Levels of complexity
Nancee Ruzicka, director, OSS/BSS Global Competitive Strategies, for Stratecast, a division of Frost & Sullivan, says there are a couple of reasons why mobile network operators are taking the lead in creating and marketing telematics applications.
First, the communications part is hard. Ruzicka says that OEMs originally thought, "We'll just buy the service and plug a SIM card in." While that might work, she says, it's expensive, hard to track services among networks and hard to manage them. Now, OEMs are saying to operators, "We'll let you put it together."
Second, it took a while for wireless network operators to get their systems in order. While they've managed to handle the complexity of mobile phone apps, games and services, automotive applications add another level of complexity. Ruzicka says, "They've been dealing with complex things forever. It just took them a while to get their operational structure there."
Still another change in the role of network operators is an increase in partnerships among themselves. Noting that KPN, NTT DOCOMO, Rogers, SingTel, Telefonica, Telstra and VimpelCom announced a global M2M partnership for roaming and development of other M2M services, Steve Hilton, principal analyst at Analysys Mason, says that this is due to the rapid, multi-national growth of M2M. Analysys Mason forecast 124.4 million M2M device connections at the end of 2012, growing to 2.1 billion connections by 2021. (For more on M2M, see Industry insight: Telematics and machine-to-machine communications.)
In a research note, Hilton wrote, "We expect these seven carriers to provide connectivity solutions and a variety of M2M managed and value-added services including SLAs, systems integration and managed security services."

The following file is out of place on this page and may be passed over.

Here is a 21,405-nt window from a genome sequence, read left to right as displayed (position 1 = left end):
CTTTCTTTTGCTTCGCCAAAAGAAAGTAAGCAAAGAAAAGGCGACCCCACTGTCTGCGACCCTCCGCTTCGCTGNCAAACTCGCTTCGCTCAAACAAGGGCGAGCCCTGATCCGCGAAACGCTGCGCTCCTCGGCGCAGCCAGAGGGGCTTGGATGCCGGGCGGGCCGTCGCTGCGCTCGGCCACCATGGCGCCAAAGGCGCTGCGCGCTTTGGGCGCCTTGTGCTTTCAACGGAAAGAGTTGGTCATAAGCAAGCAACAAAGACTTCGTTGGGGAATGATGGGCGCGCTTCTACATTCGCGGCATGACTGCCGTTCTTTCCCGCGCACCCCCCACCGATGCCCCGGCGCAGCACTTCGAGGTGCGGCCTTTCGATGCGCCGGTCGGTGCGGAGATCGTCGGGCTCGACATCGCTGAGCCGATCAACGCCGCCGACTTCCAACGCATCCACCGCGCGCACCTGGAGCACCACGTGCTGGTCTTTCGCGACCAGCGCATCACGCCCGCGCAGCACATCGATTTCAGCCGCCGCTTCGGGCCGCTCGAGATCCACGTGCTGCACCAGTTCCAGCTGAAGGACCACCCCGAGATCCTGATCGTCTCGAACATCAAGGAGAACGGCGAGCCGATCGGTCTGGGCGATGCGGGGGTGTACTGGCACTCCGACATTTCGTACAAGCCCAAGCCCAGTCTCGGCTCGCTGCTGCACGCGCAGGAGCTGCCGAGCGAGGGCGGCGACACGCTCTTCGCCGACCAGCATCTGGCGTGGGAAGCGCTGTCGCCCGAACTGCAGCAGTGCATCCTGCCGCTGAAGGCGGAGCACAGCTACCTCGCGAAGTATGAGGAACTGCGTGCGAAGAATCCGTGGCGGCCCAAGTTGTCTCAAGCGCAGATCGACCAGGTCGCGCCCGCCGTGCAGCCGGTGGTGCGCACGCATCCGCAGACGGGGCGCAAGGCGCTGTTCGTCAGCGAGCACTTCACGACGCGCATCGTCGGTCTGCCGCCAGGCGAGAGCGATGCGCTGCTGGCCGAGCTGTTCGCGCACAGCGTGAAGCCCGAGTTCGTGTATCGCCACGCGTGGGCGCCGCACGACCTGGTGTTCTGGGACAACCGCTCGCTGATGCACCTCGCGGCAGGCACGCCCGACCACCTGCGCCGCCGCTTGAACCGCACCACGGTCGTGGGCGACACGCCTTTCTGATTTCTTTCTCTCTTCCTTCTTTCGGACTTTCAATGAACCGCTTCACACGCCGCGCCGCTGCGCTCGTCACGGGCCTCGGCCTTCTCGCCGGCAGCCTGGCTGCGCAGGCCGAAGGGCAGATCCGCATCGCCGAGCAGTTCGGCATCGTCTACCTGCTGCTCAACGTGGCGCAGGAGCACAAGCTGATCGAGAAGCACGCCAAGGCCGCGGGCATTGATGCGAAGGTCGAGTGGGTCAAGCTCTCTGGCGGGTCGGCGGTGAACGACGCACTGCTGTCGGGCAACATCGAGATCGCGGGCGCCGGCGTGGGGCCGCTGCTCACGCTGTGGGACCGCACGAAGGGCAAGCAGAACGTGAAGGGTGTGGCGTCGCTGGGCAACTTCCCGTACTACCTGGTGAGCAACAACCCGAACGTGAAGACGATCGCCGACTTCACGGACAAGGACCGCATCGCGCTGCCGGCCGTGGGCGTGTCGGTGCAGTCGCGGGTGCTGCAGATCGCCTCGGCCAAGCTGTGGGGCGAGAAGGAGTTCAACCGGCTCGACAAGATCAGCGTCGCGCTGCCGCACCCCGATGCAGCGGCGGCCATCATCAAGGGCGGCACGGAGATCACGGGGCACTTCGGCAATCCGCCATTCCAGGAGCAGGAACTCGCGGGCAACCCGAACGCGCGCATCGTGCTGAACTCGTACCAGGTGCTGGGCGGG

Hilton says, "Some of these operators that work in one country or a few want to partner up. These alliances are trying to take the problem of the connectivity jigsaw puzzle away." Most of the carrier alliances are coalescing around M2M platforms, according to Hilton. "The idea is that the platform makes it easier to onload and offload the communications chip in these M2M modules, as well as activate or deactivate them, and manage the billing function. It makes it easier for the buyers who want to buy an international solution."
Rise of CSPs
Stratecast's Ruzicka sees still another role emerging for network operators, what she calls a communication service provider, or CSP. These are replacing the telematics service providers, or TSPs.
Sometimes, the network operator is in the background, handling the back end of things. For example, Sprint established, hosts, operates and maintains Chrysler's Uconnect Access service via Velocity, Sprint's connected vehicle solution. When drivers sign up using the screen in the vehicle, they go to what looks like Chrysler's service center but what is actually Sprint's back office.
In a recent research report, Ruzicka called Uconnect "the tip of the M2M iceberg for communication service providers. She added, "Most businesses are realizing, as did Chrysler, that fulfillment, assurance and billing are best left to CSPs.
At the end of the day, telcos have an ace in the hole. "The key piece in telematics is a cellular connection with the ability to send data," Frost's Chandrasekar says. "They hold the key. OEMs can manufacture a box to hold the technology, but these are the guys who control the costs. So they are a key member in the business model."
Susan Kuchinskas is a regular contributor to TU.
For more on network operators, visit Telematics Detroit 2013 on June 5-6.
For all the latest telematics trends, check out Telematics for Fleet Management Europe 2013 on March 19-20 in Amsterdam, Telematics India and South Asia 2013 on April 17-18 in Bangalore, Insurance Telematics Europe 2013 on May 7-8 in London, Content & Apps for Automotive Europe 2013 on June 18-19 in Munich and Telematics Russia 2013 in September in Moscow.
For exclusive telematics business analysis and insight, check out TU’s reports: In-Vehicle Smartphone Integration Report, Human Machine Interface Technologies and Smart Vehicle Technology: The Future of Insurance Telematics.